Journal Article

Identification and Characterization of Plasma Membrane Proteins that Bind to Microtubules in Pollen Tubes and Generative Cells of Tobacco

Giampiero Cai, Elisa Ovidi, Silvia Romagnoli, Marylin Vantard, Mauro Cresti and Antonio Tiezzi

in Plant and Cell Physiology

Published on behalf of Japanese Society of Plant Physiologists

Volume 46, issue 4, pages 563-578
Published in print April 2005 | ISSN: 0032-0781
Published online April 2005 | e-ISSN: 1471-9053 | DOI: http://dx.doi.org/10.1093/pcp/pci060
Identification and Characterization of Plasma Membrane Proteins that Bind to Microtubules in Pollen Tubes and Generative Cells of Tobacco

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The organization and function of microtubules in plant cells are important in many developmental stages. Connections between microtubules and the endomembrane system of plant cells have been discovered by microscopy, but the molecular characteristics of these relationships are mostly unknown except for a few cases. Using two antibodies raised against microtubule-associated proteins (MAPs) from maize, we have identified two polypeptides that share properties of the MAP family in the pollen tube of Nicotiana tabacum. The two polypeptides (with an apparent Mr of 161 and 90 kDa) bind efficiently to animal and plant microtubules and are found in association with the cellular membranes of the pollen tube, from which they can be solubilized with a zwitterionic detergent. One of these proteins has been purified and shown to promote the assembly of tubulin and, to a lesser extent, the bundling of microtubules. Subcellular fractionation indicated that the two proteins are associated with the plasma membrane compartment. The two proteins are found to co-localize in situ with cortical microtubules in the vegetative cytoplasm of tobacco pollen tubes; co-localization is also evident in the generative cell. According to these data, both the 161 and 90 kDa polypeptides are likely to mediate the interactions between the plasma membrane and microtubules in pollen tubes. In addition, functional data indicate that these MAP-like proteins take part in the process of microtubule assembly and reorganization occurring during cell growth. The evidence that both proteins associate with different cellular compartments also suggests a broad-spectrum role in mediating the dynamic relationships between microtubules and plant cell membranes.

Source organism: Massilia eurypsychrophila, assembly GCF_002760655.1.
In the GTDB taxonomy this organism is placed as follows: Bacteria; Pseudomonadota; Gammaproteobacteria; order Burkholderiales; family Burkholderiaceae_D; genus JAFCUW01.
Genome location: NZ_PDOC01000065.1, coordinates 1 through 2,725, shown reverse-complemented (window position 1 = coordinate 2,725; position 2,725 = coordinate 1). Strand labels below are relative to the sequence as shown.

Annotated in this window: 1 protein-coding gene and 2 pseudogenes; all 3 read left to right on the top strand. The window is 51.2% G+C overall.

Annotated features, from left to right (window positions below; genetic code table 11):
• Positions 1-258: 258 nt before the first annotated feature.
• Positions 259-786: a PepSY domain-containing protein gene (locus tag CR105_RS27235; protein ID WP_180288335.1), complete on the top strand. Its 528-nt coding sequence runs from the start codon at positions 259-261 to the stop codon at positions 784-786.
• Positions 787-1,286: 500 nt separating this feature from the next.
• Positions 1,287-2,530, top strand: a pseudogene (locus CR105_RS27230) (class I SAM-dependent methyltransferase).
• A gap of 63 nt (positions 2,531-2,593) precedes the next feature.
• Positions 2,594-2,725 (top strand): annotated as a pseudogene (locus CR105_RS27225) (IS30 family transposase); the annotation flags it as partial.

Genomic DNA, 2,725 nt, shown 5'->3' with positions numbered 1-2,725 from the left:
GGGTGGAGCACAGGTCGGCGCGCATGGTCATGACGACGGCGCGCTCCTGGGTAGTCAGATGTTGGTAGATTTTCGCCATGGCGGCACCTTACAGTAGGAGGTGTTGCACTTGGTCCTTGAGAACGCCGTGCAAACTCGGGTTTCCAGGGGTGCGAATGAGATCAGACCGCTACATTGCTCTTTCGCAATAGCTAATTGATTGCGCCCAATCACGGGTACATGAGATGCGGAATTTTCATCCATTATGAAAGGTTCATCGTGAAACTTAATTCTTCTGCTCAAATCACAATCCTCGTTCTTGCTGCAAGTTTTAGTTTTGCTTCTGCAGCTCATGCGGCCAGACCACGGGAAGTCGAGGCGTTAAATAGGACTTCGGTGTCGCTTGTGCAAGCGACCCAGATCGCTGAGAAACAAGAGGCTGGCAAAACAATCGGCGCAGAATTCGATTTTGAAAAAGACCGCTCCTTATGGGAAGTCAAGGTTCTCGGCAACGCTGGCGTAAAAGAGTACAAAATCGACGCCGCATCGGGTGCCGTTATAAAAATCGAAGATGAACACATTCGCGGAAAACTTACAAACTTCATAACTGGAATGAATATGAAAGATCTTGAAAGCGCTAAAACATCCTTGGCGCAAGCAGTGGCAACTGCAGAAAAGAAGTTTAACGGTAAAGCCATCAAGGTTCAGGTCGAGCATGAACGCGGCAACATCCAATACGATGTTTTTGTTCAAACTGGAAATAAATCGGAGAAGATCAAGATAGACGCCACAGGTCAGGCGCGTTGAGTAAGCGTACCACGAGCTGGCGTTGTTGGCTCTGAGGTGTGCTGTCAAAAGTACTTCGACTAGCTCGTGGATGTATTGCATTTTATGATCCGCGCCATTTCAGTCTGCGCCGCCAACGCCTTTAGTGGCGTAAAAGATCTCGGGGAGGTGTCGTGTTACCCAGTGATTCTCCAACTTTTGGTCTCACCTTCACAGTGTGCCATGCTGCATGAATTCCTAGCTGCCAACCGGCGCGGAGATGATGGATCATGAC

Keywords: Microtubule-associated proteins; Microtubule–membrane interactions; Microtubules; Nicotiana tabacum; Plant cells; CHAPS, 3-[(cholamidopropyl)dimethylammonio]-propanesulfonate; DAPI, 4′,6-diamidino-2-phenylindole; DIC, differential interference contrast; DTT, dithiothreitol; MAP, microtubule-associated protein; MT, microtubule; PBS, phosphate-buffered saline; PRB, pellet resuspension buffer; SPF, solubilized protein fraction.

Journal Article.  10339 words.  Illustrated.

Subjects: Biochemistry ; Molecular and Cell Biology ; Plant Sciences and Forestry

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